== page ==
Common symptoms of dementia include cognitive changes such as memory loss and problems with disorientation, as well as difficulty with communicating, planning and motor functions, according to the Mayo Clinic. Other symptoms include psychological changes such as inappropriate behavior, paranoia, hallucinations, agitation and personality changes.
Dementia symptoms can vary depending on the patient or the cause of the dementia, according to the Mayo Clinic, so not all individuals present with similar warning signs. Any person experiencing memory issues or symptoms of psychological changes should visit a doctor right away.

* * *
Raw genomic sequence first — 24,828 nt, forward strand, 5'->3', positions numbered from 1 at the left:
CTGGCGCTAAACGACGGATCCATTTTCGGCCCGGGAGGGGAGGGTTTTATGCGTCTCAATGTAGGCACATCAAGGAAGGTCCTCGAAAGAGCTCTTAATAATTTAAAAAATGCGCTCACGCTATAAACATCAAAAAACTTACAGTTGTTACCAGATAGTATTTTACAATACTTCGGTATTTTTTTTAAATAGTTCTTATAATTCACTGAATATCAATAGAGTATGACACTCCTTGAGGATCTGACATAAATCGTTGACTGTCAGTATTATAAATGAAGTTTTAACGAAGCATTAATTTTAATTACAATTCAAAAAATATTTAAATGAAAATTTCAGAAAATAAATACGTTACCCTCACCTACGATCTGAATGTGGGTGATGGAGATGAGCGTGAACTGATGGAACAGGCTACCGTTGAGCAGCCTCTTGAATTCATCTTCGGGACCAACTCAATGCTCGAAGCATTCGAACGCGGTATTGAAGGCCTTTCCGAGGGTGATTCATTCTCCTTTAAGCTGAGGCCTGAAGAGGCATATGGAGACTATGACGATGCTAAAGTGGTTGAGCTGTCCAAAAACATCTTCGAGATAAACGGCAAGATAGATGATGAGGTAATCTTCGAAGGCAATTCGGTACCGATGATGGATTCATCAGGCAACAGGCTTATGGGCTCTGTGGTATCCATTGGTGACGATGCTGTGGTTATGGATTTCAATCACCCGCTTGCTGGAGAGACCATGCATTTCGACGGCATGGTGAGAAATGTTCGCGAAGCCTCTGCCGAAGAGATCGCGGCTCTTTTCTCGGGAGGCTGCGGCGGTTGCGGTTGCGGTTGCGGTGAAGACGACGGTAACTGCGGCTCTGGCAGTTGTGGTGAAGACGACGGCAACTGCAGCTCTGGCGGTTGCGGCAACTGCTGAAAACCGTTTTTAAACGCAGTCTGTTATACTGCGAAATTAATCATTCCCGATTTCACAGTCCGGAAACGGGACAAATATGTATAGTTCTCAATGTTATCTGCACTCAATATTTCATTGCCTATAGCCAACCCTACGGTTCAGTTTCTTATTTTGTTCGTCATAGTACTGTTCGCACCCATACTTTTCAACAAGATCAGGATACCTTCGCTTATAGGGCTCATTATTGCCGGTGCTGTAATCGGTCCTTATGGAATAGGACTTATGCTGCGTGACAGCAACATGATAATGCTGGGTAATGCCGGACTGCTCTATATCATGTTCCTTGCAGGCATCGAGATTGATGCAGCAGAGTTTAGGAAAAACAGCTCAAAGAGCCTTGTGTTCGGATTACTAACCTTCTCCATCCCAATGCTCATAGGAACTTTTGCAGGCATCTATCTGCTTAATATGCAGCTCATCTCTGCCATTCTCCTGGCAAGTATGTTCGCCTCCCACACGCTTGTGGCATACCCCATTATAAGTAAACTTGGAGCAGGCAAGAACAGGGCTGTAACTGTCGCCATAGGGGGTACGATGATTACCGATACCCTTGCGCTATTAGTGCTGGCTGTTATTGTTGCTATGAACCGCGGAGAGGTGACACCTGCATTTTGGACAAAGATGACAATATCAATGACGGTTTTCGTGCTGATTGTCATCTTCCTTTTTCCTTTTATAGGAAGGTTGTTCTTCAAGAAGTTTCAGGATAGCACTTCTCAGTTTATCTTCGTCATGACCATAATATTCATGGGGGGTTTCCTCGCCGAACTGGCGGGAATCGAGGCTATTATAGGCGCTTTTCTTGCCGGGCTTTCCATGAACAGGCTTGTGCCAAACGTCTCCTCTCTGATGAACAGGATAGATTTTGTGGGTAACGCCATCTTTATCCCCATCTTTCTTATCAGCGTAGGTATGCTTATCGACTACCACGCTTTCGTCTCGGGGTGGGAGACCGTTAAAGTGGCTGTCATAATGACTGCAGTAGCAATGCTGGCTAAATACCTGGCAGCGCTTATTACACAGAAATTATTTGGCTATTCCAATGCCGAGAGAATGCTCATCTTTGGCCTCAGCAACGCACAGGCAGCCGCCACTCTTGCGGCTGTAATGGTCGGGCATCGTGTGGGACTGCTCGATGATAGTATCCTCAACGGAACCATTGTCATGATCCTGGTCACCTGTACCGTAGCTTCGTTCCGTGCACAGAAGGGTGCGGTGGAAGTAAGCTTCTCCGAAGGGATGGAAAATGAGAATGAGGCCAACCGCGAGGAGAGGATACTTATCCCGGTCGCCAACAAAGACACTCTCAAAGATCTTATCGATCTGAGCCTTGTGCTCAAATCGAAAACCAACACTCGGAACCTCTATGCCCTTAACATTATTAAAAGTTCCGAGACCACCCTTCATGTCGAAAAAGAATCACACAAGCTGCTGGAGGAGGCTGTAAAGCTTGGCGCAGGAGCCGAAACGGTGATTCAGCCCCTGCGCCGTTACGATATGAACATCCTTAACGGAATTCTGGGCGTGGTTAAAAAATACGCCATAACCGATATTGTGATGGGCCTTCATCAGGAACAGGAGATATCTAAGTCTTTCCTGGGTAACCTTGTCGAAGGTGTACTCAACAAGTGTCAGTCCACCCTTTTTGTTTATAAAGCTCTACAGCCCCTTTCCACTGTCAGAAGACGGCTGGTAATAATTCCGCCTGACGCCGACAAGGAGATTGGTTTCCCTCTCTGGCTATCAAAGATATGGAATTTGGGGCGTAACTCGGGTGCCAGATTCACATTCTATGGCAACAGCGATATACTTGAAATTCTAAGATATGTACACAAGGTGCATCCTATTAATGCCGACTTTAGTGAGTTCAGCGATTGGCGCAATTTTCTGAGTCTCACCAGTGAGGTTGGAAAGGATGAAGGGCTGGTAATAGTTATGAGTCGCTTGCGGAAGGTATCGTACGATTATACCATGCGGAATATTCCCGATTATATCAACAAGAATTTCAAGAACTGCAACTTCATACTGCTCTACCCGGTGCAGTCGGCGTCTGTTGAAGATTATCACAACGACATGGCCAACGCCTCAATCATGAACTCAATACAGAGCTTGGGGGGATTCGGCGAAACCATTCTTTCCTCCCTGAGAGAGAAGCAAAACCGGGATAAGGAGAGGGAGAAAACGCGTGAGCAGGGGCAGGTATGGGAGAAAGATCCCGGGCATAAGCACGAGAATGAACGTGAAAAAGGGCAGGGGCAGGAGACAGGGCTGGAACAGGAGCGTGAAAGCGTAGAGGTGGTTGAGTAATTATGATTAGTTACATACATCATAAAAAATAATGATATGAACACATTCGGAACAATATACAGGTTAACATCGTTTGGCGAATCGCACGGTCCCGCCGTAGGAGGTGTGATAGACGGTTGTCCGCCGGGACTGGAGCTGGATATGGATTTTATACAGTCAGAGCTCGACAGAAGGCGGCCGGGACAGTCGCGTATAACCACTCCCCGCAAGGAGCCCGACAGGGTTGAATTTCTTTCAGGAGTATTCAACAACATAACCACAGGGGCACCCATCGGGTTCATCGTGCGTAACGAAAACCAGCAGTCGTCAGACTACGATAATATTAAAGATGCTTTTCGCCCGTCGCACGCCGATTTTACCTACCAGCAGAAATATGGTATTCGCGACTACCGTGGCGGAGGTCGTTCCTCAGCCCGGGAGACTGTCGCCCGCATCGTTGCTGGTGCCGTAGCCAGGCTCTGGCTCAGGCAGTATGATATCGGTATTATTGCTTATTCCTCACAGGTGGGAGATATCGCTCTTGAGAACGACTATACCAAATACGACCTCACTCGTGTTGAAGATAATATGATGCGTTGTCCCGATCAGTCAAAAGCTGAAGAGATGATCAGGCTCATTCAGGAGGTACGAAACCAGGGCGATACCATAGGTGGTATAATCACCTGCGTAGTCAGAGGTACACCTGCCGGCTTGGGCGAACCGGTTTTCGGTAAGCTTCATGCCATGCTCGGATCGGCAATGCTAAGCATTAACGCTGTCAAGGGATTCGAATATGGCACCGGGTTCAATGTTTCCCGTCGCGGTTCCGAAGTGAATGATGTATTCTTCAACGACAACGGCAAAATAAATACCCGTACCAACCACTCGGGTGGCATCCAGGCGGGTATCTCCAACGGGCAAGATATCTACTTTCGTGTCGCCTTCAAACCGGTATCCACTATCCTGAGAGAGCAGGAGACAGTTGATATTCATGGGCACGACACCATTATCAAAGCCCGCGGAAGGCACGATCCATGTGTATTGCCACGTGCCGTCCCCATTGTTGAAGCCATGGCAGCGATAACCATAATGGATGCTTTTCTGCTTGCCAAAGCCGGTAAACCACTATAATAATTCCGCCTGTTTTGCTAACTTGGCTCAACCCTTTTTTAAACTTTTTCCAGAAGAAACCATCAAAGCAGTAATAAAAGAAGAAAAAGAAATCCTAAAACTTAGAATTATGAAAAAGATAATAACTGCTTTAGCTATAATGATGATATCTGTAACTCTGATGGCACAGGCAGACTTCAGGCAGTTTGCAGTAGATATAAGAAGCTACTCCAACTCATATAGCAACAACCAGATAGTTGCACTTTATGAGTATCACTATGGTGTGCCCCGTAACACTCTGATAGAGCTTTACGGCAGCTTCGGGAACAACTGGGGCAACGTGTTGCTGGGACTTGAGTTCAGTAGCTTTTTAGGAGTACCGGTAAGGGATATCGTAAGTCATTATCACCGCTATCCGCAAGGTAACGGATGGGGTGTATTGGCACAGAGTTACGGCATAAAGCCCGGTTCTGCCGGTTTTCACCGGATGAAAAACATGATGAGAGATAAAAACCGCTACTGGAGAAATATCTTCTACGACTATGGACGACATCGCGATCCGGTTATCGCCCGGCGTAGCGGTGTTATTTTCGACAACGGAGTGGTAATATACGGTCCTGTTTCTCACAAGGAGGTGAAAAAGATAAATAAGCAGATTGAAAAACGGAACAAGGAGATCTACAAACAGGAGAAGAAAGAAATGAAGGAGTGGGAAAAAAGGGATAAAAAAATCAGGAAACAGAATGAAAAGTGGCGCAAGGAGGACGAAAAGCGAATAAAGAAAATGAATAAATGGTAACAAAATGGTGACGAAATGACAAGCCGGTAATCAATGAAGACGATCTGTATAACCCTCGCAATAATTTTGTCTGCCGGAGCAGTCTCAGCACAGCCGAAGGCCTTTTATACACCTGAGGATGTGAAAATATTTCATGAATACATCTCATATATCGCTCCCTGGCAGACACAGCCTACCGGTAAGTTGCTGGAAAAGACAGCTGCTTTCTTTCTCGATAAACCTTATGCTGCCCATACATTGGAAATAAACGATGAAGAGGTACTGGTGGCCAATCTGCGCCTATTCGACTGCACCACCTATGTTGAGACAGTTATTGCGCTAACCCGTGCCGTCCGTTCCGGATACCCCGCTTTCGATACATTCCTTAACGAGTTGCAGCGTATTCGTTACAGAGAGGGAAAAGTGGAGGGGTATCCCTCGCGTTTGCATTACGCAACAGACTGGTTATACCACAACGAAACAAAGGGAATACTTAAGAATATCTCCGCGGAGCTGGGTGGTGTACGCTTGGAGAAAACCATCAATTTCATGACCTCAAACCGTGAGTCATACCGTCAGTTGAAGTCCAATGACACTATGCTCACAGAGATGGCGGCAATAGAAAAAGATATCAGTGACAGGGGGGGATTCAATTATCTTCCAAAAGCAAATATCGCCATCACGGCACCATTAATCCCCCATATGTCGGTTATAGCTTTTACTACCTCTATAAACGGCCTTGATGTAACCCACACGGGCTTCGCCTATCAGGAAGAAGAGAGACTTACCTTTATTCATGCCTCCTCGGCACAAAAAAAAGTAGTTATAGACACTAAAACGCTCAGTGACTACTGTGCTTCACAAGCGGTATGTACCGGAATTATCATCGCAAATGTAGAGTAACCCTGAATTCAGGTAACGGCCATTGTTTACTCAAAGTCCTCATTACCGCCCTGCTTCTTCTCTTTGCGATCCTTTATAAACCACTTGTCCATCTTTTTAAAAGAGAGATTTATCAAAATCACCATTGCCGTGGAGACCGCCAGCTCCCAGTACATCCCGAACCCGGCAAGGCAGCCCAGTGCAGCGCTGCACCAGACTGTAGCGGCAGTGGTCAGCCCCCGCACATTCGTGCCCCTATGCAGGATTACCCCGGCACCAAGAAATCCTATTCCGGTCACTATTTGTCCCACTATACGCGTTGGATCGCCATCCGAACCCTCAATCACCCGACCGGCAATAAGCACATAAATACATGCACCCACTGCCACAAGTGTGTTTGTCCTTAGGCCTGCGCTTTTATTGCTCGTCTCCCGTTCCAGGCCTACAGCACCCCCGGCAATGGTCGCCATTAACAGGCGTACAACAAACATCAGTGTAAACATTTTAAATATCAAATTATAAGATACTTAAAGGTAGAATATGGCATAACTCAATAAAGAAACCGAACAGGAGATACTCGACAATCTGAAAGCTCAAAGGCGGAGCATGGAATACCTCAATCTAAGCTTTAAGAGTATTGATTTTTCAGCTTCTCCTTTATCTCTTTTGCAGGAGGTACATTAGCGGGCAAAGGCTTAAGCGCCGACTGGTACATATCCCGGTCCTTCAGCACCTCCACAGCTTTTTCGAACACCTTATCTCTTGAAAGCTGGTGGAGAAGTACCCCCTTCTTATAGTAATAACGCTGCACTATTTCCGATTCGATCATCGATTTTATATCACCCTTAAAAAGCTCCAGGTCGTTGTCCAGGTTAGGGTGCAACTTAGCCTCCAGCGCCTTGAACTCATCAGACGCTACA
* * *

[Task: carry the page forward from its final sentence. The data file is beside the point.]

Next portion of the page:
Before an individual can be diagnosed with dementia, he must present significant impairments in two of five select core mental functions, according to the Alzheimer’s Association. These mental functions are memory, communication and language; the ability to focus and pay attention; visual perception or reasoning; and judgement.
Dementia is classified as a brain condition that causes problems with thinking and memory, according to WebMD. Dementia is not a specific disease, but a general term to describe a range of symptoms, states the Alzheimer’s Association. While there are different types of dementia and different diseases that cause the condition, most types of dementia do worsen over time. Alzheimer’s disease accounts for 60 to 80 percent of dementia cases, with vascular dementia being the second most common type of dementia.